It took over 2 weeks of work, but Dave and George managed to finish almost all of the items on the laundry list needed to get Quicksilver ready to go. This included some significant items, such as completely replacing the AC wiring, grounding the DC circuit, installing fuses, re-plumbing the fuel line, mounting new bow and stern lights, and installing new LED cabin lights. There were some agonizing moments -- such as when the ignition switch failed and the engine wouldn’t start or when the watermaker wouldn’t work – that made it feel like the list was getting longer instead of shorter. However, by the end of stay, all major work was done and the systems were all working.
George was feeling pretty good about leaving for a planned weeklong vacation, as our stay with them came to an end, much more confident that Quicksilver would be ready to cast off shortly after their return.
the past 2 ½ years, we had been tying down our 4 flexible solar panels in their “temporary” location on the foredeck and on top of the dinghy. This didn’t look the best and frequently got in the way of launching the dinghy, opening hatches and just moving about on deck. So, with the extended time at George and Gail’s dock and the access to George’s Sailrite sewing machine, we decided to work on the more permanent solution to securing these panels. We had always wanted them on top of the bimini. This would put them out of the way and give them maximum, shadow-free exposure to the sun. The question was: how to do it? We talked through the options and what Cathy was able to execute with the supplies and sewing skills she had. The solution chosen was to attach straps with Velcro hook to the solar panels and Velcro loop strips onto the bimini. While the bimini was off the boat, Cathy also re-stitched some worn seams and added a new “channel” to allow the solar panel wires to run back through the cockpit to the companionway, but still out of the way of our movement in the cockpit.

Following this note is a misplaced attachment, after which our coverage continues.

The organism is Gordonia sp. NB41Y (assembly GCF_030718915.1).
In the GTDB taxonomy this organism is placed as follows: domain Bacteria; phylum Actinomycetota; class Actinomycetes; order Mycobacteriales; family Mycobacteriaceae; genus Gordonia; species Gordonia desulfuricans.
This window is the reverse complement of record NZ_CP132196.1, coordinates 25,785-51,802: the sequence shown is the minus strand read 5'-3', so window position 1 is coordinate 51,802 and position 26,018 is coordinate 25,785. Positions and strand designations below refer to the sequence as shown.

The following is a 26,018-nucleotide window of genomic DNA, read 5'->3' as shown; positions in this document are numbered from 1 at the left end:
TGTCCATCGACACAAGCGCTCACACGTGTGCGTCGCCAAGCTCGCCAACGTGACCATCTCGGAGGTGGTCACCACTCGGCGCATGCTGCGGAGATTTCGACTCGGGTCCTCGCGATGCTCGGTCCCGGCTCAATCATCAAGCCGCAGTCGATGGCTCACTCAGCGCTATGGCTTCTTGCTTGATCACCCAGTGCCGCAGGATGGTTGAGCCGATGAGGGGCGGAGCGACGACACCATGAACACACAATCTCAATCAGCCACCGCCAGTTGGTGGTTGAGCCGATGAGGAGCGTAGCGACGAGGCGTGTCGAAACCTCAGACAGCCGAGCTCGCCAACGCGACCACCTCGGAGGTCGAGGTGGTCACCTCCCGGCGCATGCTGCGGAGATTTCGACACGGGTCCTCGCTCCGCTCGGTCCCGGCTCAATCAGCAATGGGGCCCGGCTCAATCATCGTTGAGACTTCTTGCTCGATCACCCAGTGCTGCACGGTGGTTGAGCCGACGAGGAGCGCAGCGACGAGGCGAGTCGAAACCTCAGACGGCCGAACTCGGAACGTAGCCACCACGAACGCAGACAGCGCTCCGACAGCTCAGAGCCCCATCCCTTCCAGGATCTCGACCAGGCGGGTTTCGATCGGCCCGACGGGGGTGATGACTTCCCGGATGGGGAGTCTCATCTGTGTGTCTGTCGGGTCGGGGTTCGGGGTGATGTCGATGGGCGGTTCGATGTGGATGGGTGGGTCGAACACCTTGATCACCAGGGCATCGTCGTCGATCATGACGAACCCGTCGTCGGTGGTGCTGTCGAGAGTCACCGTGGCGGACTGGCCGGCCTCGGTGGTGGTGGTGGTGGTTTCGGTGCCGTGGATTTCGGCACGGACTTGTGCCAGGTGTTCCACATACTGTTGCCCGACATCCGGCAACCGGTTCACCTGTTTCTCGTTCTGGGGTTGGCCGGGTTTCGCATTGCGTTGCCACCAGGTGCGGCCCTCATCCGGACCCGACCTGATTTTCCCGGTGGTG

The night after putting the panels in place, a classic Chesapeake thunderstorm moved through as a cold front approached. Holding nothing back, the wind began to toss Orion around, shortly after the rain began to fall. Cathy threw on her raincoat and scurried up on deck to see what had happened to the solar panels. Not good news. The starboard pair had slipped off and were hanging over the lifelines, secured only by a cable tie. She grabbed them and called for Dave to help bring them down to weather the storm.
Given all the work to sew all the straps and Velcro, Cathy was at a loss to suggest a fix for the problem. After some more thought, Dave decided that we needed to help secure them with some line. He tied them down to the bimini supports and we’ve had no problems since. Let’s hope they stay put from now on.